At Off the Record, we believe that there is no "one size fits all" approach to counselling and that each client is an individual with unique experiences and needs. We have counsellors who are fully trained and have experience in a variety, including the following:
A number of our counsellors also have additional training that include such areas as working with children and young people, attachment, substance abuse, and bereavement.
The psychodynamic approach to counselling traces its heritage back to the psychoanalytical theories of Freud, Jung and Adler. It works with an individual, looking back into their childhood to explore the dynamics of his or her relationships with primary carers and other significant figures in their past. It is thought that these relationships lead to the development of unconscious memories, thoughts and feelings that can adversely affect how individuals function in the present both psychologically and physically. In seeking to bring these unconscious experiences into the conscious, it is thought that we can resolve conflicting and troubling feelings in our present lives and improve our emotional and physical wellbeing.
Carl Rogers is regarded as the founder of the person centred approach to counselling. He believed that we all have an innate ability to discover and develop our own inner resources and that we can use these to grow into physically and psychologically healthy human beings.
Person centred counselling, therefore, aims to help individuals to free themselves from the constraints and obstacles that prevent them from fulfilling their potential or, as a person centred counsellor might say, to “self actualise” .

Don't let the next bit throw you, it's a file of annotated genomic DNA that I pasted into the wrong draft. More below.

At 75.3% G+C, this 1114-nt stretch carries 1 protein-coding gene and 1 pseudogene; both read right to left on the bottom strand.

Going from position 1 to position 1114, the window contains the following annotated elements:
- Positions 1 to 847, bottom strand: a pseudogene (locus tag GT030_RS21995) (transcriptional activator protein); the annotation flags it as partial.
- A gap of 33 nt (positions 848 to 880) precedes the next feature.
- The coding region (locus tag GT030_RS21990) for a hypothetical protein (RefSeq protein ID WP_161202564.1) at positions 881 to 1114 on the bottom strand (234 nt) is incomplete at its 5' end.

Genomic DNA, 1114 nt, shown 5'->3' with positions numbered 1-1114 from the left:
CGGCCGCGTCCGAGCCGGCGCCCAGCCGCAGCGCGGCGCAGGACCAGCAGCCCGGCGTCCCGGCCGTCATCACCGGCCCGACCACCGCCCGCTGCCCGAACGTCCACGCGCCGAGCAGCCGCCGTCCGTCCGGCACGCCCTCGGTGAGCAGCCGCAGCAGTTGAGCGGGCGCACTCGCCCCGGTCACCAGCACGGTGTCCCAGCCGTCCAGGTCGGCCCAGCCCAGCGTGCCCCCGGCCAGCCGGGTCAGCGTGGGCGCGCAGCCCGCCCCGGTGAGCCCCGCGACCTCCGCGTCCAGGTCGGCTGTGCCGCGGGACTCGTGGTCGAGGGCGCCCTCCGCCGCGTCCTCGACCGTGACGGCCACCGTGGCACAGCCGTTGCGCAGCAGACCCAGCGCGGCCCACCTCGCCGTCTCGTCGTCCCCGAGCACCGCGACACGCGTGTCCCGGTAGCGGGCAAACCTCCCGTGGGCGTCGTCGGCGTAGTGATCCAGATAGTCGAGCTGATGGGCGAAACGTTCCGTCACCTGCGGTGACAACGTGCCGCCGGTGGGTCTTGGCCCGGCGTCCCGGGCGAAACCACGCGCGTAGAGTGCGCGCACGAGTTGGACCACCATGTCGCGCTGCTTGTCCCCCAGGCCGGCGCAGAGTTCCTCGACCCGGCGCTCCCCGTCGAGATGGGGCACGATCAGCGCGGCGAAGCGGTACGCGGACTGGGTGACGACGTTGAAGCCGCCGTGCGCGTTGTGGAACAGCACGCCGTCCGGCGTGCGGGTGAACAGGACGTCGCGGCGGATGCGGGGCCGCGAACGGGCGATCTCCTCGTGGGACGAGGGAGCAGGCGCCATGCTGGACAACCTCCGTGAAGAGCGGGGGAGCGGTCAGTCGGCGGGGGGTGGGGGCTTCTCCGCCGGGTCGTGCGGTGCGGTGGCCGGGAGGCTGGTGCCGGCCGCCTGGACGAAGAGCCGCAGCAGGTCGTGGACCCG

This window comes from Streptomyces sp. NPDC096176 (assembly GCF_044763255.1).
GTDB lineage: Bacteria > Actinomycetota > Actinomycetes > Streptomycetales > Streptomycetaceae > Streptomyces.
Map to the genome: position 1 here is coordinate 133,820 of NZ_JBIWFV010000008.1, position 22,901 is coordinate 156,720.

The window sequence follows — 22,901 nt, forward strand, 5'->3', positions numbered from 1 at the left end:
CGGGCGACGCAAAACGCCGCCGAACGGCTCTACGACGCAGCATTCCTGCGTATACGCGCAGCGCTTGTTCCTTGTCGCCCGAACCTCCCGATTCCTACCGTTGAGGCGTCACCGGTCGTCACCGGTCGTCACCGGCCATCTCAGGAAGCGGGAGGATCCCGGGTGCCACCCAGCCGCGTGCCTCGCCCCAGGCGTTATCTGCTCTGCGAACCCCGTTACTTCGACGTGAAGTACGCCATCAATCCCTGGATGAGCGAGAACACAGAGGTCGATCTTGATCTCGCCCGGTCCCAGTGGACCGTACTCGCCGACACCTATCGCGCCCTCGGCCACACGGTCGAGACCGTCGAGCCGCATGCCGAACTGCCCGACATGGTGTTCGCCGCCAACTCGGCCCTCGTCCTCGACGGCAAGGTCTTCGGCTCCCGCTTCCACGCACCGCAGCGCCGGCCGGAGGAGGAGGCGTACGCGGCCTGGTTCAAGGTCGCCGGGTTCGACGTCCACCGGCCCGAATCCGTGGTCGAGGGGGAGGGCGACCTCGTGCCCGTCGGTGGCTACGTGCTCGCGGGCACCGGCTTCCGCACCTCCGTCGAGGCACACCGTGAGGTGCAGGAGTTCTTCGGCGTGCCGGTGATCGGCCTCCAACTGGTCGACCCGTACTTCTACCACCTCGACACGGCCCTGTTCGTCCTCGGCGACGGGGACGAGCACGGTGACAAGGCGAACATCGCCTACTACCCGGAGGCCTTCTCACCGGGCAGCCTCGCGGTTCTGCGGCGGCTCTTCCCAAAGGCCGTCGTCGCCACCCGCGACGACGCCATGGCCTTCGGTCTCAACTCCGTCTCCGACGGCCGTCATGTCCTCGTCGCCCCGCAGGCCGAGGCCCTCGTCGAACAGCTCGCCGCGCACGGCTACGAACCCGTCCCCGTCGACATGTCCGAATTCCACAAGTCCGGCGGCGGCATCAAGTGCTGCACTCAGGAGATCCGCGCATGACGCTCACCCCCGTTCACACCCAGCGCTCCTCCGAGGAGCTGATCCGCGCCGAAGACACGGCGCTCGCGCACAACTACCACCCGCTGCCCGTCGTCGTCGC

CBT is based on the concept, described by Aaron T Beck, that problems arise in life through unhelpful and deeply ingrained beliefs. These influence the way we interpret what we hear see and feel and lead us to behave in ways that undermine how we are perceived by others and by ourselves. We trap ourselves with thought patterns that keep us returning to bad situations, leading to depression or anxiety which undermine our relationships and our physical health.
Through revealing and exploring unhelpful beliefs, CBT counselling seeks to lead to changes in the way we behave when confronted by troubling situations.
Humanistic counselling includes existential and phenomenological approaches. The existential perspective recognises that a level of anxiety is a natural property of existence and seeks to to find ways to normalize this existential anxiety while exploring the fears that disrupt our lives and our ability to live within relationships.
The phenomenological perspective seeks to encourage exploration and description of our experiences, perceptions and relationships, rather than to interpret. In contrasting experiences and describing patterns we can create meaning and thus reduce anxiety and depression that might otherwise result. The central aim is to allow the client to become fully authentic and able to define themselves, rather than to accept definitions imposed by others.
Integrative counselling embraces psychoanalytical, humanistic and cognitive psychological theories on counselling to provide an approach that respects the individuality of the client. It takes as its core principle the idea that no one counselling theory provides all of the answers to create a coherent and holistic approach that explores the client's relationships with self and environment, and the meaning of their experiences.
In common with the person centred and other humanistic approaches it emphasises the quality of the relationship between counsellor and client and encourages exploration of the client's subjective experience within the safe and supportive space provided by that relationship.
Trinity Street Surgery
1 Trinity Street
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01603 626 650